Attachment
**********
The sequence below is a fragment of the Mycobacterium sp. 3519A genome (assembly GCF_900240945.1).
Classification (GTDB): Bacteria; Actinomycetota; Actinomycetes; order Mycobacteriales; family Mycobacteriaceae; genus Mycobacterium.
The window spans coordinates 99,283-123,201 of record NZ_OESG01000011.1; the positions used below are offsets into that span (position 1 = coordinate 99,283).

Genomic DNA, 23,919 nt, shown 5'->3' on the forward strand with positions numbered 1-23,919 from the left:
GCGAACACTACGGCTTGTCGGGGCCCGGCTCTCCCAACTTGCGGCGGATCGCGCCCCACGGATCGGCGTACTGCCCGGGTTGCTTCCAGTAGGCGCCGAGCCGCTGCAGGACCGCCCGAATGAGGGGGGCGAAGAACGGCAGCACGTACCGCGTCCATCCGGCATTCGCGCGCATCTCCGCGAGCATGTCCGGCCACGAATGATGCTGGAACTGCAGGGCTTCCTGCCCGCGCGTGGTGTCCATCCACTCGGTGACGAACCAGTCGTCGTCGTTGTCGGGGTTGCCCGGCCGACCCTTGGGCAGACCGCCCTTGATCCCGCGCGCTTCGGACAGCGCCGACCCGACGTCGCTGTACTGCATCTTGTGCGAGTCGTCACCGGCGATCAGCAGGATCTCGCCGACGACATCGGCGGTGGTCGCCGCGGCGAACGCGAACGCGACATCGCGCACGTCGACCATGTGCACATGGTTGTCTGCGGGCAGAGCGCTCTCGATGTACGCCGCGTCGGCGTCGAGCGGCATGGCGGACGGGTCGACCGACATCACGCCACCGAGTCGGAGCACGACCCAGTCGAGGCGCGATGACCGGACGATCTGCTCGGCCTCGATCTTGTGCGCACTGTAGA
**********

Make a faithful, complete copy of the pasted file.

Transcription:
The sequence below is a fragment of the Mycobacterium sp. 3519A genome (assembly GCF_900240945.1).
Classification (GTDB): Bacteria; Actinomycetota; Actinomycetes; order Mycobacteriales; family Mycobacteriaceae; genus Mycobacterium.
The window spans coordinates 99,283-123,201 of record NZ_OESG01000011.1; the positions used below are offsets into that span (position 1 = coordinate 99,283).

Genomic DNA, 23,919 nt, shown 5'->3' on the forward strand with positions numbered 1-23,919 from the left:
GCGAACACTACGGCTTGTCGGGGCCCGGCTCTCCCAACTTGCGGCGGATCGCGCCCCACGGATCGGCGTACTGCCCGGGTTGCTTCCAGTAGGCGCCGAGCCGCTGCAGGACCGCCCGAATGAGGGGGGCGAAGAACGGCAGCACGTACCGCGTCCATCCGGCATTCGCGCGCATCTCCGCGAGCATGTCCGGCCACGAATGATGCTGGAACTGCAGGGCTTCCTGCCCGCGCGTGGTGTCCATCCACTCGGTGACGAACCAGTCGTCGTCGTTGTCGGGGTTGCCCGGCCGACCCTTGGGCAGACCGCCCTTGATCCCGCGCGCTTCGGACAGCGCCGACCCGACGTCGCTGTACTGCATCTTGTGCGAGTCGTCACCGGCGATCAGCAGGATCTCGCCGACGACATCGGCGGTGGTCGCCGCGGCGAACGCGAACGCGACATCGCGCACGTCGACCATGTGCACATGGTTGTCTGCGGGCAGAGCGCTCTCGATGTACGCCGCGTCGGCGTCGAGCGGCATGGCGGACGGGTCGACCGACATCACGCCACCGAGTCGGAGCACGACCCAGTCGAGGCGCGATGACCGGACGATCTGCTCGGCCTCGATCTTGTGCGCACTGTAGA